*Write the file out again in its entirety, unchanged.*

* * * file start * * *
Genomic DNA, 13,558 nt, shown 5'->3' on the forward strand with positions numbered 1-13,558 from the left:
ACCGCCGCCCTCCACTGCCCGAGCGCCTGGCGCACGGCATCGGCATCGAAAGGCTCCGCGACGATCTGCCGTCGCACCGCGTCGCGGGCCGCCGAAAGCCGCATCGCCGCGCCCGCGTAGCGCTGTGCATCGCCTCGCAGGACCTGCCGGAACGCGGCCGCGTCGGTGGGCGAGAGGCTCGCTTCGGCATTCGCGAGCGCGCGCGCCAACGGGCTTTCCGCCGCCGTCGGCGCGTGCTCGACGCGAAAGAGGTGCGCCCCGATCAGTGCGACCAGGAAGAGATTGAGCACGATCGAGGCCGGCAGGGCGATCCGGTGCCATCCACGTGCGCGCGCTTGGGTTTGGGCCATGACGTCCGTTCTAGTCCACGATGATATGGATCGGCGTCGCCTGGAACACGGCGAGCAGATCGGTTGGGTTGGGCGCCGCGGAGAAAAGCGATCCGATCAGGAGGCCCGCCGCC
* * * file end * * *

Genomic DNA, 13,558 nt, shown 5'->3' on the forward strand with positions numbered 1-13,558 from the left:
ACCGCCGCCCTCCACTGCCCGAGCGCCTGGCGCACGGCATCGGCATCGAAAGGCTCCGCGACGATCTGCCGTCGCACCGCGTCGCGGGCCGCCGAAAGCCGCATCGCCGCGCCCGCGTAGCGCTGTGCATCGCCTCGCAGGACCTGCCGGAACGCGGCCGCGTCGGTGGGCGAGAGGCTCGCTTCGGCATTCGCGAGCGCGCGCGCCAACGGGCTTTCCGCCGCCGTCGGCGCGTGCTCGACGCGAAAGAGGTGCGCCCCGATCAGTGCGACCAGGAAGAGATTGAGCACGATCGAGGCCGGCAGGGCGATCCGGTGCCATCCACGTGCGCGCGCTTGGGTTTGGGCCATGACGTCCGTTCTAGTCCACGATGATATGGATCGGCGTCGCCTGGAACACGGCGAGCAGATCGGTTGGGTTGGGCGCCGCGGAGAAAAGCGATCCGATCAGGAGGCCCGCCGCC